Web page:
I joined the Donegal Diaspora Scottish group after a phone call from Packie Bonner; that in itself was a huge thrill for my family who are all longstanding fans! The group is about raising awareness of the links between our two places, and looking at creative, innovative and mutually beneficial ways that we can work together to maintain the connection and indeed reconnect the Donegal diaspora in Scotland back to Donegal. People all over Scotland still feel that strong connection with Donegal, so our group is about reminding people that the connection is still there, it's still accessible, and it's even better now. Donegal has and continues to develop and thrive and we want to remind people that there’s huge potential to build on the connections of the past into the future and our group is about celebrating and remembering these connections and establishing new ones that the Scottish and Irish community can benefit from.  

What do you hope to achieve from being part of the group?

I am very proud to be Scottish, but I’m also incredibly proud of my Irish roots and realise that it’s okay to have a huge amount of love for both places, because both places make me who I am. My childhood experiences of summers in Ireland shaped so much of who I am today, and I know from chatting to other families, who are part of the diaspora experience, that duality is always with you. Today I feel we can be that with which we identify with, and that no one has the right to tell anyone they're not something. We all have complicated backgrounds, but what we need to do is celebrate our roots and our backgrounds and our togetherness.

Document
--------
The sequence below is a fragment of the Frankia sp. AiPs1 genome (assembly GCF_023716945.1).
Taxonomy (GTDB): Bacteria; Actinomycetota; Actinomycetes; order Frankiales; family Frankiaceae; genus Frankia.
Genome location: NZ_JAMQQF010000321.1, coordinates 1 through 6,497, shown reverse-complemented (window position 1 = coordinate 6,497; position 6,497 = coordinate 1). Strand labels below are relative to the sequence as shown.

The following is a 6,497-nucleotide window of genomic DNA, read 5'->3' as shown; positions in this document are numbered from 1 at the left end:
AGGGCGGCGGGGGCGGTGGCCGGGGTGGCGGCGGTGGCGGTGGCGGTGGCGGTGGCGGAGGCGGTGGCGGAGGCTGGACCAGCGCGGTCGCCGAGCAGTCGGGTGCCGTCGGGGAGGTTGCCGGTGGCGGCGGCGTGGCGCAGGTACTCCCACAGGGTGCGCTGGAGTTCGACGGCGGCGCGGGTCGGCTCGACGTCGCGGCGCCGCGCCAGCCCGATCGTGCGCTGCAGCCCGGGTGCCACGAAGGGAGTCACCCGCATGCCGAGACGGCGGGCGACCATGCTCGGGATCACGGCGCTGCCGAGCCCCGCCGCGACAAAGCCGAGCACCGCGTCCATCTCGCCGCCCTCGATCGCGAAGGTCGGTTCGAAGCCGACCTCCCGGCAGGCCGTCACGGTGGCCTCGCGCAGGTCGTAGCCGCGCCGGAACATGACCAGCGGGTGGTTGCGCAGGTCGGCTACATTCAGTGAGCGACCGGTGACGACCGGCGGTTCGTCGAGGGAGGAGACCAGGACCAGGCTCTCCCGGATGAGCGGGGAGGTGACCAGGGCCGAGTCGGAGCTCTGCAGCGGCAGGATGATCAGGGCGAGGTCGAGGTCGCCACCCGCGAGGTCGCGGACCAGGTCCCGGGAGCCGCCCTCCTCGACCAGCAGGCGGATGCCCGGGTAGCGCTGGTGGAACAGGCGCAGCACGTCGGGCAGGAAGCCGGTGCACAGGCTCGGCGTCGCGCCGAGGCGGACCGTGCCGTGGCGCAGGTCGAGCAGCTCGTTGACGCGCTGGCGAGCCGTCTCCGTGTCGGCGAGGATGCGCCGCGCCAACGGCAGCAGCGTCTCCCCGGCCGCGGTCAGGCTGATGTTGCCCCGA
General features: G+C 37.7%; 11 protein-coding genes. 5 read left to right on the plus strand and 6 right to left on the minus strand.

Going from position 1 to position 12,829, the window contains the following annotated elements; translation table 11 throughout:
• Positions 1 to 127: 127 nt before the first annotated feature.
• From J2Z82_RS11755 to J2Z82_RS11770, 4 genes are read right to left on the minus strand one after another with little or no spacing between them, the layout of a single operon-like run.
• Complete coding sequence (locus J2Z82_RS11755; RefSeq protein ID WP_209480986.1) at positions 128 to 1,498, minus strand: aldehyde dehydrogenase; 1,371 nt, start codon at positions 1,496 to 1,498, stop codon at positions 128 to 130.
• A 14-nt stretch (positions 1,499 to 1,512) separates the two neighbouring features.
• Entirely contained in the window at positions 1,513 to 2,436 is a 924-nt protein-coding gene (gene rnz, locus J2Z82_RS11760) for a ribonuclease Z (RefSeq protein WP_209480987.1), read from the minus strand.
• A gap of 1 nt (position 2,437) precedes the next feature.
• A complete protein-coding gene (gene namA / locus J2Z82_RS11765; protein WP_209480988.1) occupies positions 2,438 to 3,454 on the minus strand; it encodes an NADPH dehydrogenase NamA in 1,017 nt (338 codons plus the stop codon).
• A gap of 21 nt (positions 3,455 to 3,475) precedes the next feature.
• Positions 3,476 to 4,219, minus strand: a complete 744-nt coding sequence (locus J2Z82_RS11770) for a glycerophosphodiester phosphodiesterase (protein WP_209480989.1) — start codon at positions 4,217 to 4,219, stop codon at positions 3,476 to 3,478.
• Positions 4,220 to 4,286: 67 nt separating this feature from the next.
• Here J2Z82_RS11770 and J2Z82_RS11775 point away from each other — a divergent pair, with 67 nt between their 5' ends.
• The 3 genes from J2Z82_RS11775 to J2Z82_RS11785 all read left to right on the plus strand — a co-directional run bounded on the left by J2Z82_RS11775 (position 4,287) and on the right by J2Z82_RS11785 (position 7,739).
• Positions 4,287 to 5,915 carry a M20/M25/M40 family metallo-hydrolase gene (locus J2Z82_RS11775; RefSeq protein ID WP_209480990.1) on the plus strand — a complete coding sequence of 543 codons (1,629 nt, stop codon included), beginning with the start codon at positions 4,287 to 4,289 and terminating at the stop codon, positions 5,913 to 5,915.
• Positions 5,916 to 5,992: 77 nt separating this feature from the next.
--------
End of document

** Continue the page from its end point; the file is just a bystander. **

Donegal and Scottish peoples’ lives have been intertwined for centuries and we have a rich and shared history of sports, literature, poetry and song. There’s also the strong economic link, particularly in terms of the historic seasonal migration of labourers between the two regions. Our group will build on those historical bonds by harnessing the potential benefits that might flow from strengthening relationships between our two communities.

What do you miss most about Donegal?

The people; the place; I just miss Donegal. I’ve discovered that to fall in love with Donegal, you don't even have to have roots there, you just need to experience the place! My husband Ricky has been coming to Donegal for 13 years and loves it. Before we were in the band, he was an English teacher in a school in Glasgow, teaching lots of kids from Irish families. When the children came back from summer holidays, they would talk about what great summers they had in Donegal, and it seemed like such a mythical place to him. And when he visited it for himself, it didn’t disappoint. Our kids also love Donegal, but now they’re at the stage where they want to come with their friends or boyfriends and leave me behind, but hopefully I'll get back this year all things permitting.

For more information on the Donegal Scottish connections keep an eye on the Donegal Diaspora social media platforms or email